The process for studying the potential medical benefits of marijuana became more streamlined on Tuesday, when the U.S. Department of Health and Human Services eliminated a controversial requirement for Public Health Service review of non-federally funded research protocols involving marijuana.

Historically, in addition to the standard FDA and Drug Enforcement Administration approvals needed for research

The House Subcommittee on Oversight and Investigations concluded a three-day series of hearings regarding medical device mobile applications (“MMAs”) on Thursday morning. Our posts regarding the first two hearings are here and here. The focus of day three was to hear testimony from key FDA and DHHS officials who have responsibilities relating to MMAs

According to the 2013 unified agenda for the Department of Health and Human Services, FDA plans to recommend several changes to U.S. OTC drug labeling, safety monitoring, and manufacturing standards in 2013 which may impact future marketing and product development strategies for consumer products. Forthcoming FDA proposals include the following:

 Proposed Monograph Modifications

  •  Amending

In January 2011, the FSMA amended the Federal Food, Drug, and Cosmetic Act to give the Food & Drug Administration (FDA) authority to order the recall of all food products when a company fails to voluntarily recall the products. Until passage of this act, FDA could ask companies to voluntarily recall adulterated or misbranded food products, but could not order them to do so unless the product was infant formula. FSMA directed the Government Accountability Office (GAO) to report on issues associated with FDA’s new authority to order food recalls. Last week, the GAO published its report, entitled “Food Safety: FDA’s Food Advisory and Recall Process Needs Strengthening”.

According to the GAO, the report “examines key government entities having the authority to order product recalls and how FDA implements its authority; (2) examines the challenges FDA faces, if any, in advising the public about food recalls or outbreaks of foodborne illnesses and examines how FDA has addressed these challenges; and (3) identifies mechanisms that may compensate the food industry for erroneously ordered food recalls or erroneous food-related advisories.” The report notes far-reaching implications of FDA’s expanded food recall authority, including the substantial risk to the public and industry if advisories are issued erroneously. Specifically, the report notes that unwarranted food safety advisories and recalls “can trigger serious economic losses for the food industry and discourage the consumption of healthful food, such as fresh produce.”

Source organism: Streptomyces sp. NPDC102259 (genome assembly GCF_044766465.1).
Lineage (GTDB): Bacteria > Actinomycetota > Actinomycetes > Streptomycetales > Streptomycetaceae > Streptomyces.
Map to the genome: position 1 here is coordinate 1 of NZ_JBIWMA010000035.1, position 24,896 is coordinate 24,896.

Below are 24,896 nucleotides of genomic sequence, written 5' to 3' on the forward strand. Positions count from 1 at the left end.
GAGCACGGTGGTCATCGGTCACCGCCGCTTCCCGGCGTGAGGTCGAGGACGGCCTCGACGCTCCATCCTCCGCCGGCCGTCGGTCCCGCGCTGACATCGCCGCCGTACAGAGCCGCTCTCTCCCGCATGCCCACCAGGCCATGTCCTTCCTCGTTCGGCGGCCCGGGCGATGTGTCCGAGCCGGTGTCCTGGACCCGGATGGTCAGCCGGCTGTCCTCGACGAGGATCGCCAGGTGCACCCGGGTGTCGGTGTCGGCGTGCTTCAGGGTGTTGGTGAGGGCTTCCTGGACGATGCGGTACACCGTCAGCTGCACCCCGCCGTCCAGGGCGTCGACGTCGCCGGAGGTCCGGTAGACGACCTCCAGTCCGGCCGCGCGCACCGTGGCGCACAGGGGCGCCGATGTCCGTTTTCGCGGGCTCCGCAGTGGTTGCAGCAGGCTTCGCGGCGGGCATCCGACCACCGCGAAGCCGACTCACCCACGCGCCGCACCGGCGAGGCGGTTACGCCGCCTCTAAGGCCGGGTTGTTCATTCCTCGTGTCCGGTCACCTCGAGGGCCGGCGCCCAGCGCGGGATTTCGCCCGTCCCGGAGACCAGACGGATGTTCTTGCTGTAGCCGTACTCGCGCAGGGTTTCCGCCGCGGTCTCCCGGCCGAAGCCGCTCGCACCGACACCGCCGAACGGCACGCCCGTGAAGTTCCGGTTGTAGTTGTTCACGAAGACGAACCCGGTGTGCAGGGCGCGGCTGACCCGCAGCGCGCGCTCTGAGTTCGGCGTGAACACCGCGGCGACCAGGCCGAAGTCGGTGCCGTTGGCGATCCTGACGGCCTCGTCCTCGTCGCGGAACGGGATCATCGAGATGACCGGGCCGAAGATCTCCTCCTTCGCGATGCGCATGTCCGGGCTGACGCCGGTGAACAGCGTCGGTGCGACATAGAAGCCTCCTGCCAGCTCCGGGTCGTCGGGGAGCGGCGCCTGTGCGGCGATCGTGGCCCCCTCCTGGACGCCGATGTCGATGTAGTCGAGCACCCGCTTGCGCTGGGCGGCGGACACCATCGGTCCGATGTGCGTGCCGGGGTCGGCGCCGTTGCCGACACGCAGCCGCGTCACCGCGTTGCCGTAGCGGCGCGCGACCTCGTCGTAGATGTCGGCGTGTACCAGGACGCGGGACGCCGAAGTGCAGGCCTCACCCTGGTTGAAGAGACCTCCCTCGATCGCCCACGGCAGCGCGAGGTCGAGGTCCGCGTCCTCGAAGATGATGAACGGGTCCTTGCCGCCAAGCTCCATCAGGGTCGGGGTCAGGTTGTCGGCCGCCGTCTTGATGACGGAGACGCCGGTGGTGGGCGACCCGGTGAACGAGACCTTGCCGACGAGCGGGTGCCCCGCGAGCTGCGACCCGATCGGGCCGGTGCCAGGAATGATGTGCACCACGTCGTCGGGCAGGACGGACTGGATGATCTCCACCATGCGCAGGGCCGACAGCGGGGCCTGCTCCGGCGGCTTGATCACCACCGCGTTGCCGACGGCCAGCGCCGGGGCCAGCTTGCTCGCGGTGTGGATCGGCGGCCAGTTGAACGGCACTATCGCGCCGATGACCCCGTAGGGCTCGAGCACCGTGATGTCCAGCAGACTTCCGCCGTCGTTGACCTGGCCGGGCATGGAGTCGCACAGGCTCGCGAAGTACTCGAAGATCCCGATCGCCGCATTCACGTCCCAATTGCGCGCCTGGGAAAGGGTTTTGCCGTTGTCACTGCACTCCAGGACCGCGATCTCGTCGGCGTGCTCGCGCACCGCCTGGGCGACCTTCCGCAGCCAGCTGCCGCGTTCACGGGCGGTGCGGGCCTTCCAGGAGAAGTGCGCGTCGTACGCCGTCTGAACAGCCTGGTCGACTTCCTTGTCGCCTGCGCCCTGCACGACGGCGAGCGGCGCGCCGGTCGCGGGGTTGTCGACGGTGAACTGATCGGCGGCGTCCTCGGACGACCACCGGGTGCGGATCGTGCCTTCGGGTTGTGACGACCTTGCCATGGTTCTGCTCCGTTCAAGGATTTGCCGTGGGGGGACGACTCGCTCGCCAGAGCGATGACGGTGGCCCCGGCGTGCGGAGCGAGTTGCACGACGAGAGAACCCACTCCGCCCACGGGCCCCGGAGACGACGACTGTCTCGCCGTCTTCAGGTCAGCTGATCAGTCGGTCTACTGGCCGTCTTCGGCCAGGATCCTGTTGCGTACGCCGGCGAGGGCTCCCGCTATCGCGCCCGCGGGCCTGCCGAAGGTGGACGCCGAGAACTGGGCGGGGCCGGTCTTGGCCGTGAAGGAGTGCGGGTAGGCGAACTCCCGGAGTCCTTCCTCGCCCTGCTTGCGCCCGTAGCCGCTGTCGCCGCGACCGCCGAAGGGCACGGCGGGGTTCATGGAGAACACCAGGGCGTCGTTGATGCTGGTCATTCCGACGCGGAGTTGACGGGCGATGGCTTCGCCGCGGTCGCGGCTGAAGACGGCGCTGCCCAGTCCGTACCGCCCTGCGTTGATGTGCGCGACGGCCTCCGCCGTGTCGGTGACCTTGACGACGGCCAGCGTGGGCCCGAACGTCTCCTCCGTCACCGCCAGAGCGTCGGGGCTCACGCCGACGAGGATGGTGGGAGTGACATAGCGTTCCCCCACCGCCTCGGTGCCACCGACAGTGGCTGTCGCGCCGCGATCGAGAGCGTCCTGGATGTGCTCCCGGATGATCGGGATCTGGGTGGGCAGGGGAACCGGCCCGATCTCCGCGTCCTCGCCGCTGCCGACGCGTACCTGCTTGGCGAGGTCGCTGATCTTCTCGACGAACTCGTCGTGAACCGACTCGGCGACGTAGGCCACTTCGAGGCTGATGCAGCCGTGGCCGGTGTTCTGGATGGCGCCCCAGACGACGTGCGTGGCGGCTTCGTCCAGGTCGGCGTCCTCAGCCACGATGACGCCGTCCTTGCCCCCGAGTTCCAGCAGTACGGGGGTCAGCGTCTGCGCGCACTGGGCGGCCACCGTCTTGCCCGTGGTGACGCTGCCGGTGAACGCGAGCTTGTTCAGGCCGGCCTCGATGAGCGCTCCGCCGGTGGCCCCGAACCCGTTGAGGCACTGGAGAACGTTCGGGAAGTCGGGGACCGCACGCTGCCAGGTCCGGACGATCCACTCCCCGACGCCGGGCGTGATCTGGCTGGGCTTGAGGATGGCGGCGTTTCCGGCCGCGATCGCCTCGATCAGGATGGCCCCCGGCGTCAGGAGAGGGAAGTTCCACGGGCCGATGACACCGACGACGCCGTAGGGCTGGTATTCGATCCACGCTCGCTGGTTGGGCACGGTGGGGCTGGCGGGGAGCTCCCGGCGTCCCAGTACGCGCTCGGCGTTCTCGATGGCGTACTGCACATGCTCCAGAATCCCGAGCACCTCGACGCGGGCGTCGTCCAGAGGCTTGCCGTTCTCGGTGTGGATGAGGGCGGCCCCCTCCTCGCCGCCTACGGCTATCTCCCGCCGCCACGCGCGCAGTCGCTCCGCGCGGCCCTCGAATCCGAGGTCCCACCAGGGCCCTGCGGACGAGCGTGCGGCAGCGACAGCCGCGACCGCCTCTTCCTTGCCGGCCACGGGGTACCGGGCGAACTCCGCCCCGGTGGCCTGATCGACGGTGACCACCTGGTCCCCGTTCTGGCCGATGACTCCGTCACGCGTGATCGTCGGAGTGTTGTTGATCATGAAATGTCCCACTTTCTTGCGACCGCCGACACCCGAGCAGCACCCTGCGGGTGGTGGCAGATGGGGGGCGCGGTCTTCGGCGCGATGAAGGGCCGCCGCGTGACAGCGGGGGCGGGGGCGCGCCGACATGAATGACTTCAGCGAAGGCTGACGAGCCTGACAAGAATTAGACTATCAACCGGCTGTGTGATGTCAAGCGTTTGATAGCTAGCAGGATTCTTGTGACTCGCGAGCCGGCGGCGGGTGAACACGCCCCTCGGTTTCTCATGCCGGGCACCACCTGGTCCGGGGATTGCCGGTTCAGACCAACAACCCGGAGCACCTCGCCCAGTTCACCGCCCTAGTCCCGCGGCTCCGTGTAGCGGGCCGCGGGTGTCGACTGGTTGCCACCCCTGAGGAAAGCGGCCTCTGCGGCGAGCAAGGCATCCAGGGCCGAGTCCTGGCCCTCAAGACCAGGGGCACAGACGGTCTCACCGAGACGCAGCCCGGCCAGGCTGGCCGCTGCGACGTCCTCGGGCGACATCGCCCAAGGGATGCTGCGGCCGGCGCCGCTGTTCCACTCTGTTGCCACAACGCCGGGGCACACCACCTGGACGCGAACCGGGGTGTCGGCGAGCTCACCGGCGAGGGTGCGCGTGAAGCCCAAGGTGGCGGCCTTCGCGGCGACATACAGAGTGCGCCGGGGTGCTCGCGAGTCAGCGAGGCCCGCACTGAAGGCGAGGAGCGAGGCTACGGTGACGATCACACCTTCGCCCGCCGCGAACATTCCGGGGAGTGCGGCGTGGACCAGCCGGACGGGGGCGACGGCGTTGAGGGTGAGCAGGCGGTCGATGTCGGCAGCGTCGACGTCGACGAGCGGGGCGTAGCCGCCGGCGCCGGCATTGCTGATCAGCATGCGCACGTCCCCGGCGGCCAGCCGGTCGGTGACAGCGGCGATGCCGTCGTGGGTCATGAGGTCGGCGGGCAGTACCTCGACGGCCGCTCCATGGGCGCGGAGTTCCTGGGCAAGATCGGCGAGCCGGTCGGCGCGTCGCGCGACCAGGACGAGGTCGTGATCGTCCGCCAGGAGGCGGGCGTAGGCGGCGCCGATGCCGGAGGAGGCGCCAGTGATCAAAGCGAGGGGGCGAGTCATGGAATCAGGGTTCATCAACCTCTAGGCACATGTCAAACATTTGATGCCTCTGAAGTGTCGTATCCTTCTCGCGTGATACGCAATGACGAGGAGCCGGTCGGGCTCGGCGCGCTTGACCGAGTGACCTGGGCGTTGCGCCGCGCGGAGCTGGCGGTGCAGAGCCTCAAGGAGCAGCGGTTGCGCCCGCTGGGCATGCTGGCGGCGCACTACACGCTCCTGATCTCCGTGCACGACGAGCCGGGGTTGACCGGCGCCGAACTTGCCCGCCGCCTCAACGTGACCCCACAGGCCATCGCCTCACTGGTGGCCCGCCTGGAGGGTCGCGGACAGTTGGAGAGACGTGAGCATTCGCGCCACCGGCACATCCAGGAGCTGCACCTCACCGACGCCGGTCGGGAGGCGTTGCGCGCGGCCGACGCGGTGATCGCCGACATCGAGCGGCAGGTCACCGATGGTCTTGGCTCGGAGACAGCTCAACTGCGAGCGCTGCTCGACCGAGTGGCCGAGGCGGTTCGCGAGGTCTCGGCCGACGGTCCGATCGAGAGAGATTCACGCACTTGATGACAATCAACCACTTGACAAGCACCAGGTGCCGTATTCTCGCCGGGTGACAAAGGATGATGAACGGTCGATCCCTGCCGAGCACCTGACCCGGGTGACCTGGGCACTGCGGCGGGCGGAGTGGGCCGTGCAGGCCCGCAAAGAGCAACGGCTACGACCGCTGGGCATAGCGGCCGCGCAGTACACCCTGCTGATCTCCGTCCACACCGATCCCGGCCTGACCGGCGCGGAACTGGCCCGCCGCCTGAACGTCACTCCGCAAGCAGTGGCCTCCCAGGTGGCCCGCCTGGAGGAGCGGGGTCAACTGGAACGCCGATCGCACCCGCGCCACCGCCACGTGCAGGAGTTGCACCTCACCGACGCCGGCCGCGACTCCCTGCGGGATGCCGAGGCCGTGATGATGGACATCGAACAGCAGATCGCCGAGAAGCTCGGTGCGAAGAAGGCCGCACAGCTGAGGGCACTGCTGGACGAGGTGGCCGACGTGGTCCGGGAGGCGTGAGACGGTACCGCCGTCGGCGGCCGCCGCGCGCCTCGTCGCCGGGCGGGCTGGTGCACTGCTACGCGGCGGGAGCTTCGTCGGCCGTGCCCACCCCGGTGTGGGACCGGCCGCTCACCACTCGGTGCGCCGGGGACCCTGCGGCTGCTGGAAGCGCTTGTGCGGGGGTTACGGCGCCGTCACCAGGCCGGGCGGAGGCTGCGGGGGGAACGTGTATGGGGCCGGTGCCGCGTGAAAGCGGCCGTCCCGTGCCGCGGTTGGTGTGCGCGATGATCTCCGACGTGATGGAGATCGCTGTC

To strengthen FDA’s process for ordering recalls, the report recommends that the Secretary of Health and Human Services direct the Commissioner of FDA to take the following actions:
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On July 10, 2012, the Food and Drug Administration (“FDA”) published a proposed rule implementing Federal Food, Drug, and Cosmetic Act (“FD&C Act”) provisions establishing a unique device identification system for medical devices over the next seven years. The rule would require medical device manufacturers—including a specification developer, a single-use device reprocessor, a convenience kit assembler, a repackager, a relabeler, or any other person who applies a label to or modifies a label on a device that will not be modified again before sale—to place a unique device identifier (“UDI”) on the label and packaging of medical devices both in plain-text and also using automatic identification and data capture (“AIDC”) technology. The UDI itself will not hold any information. Manufacturers would have to submit identification information to FDA. FDA would aggregate the manufacturer-provided information in a new Global Unique Device Identification Database (“GUDID”). This public database would allow a physician to scan or manually enter the UDI of a device at a patient’s bedside and quickly access complete information regarding the device’s key attributes and proper use instructions.

The expected benefits of the new program include:
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This post was written by Sarah Roller.

On June 15, 2010, the Dietary Guidelines Advisory Committee issued the “Report of the Dietary Guidelines Advisory Committee on the Dietary Guidelines for Americans, 2010” (“Advisory Report” or “Report”). The Advisory Report is intended to provide the United States Department of Agriculture (USDA) and the Department of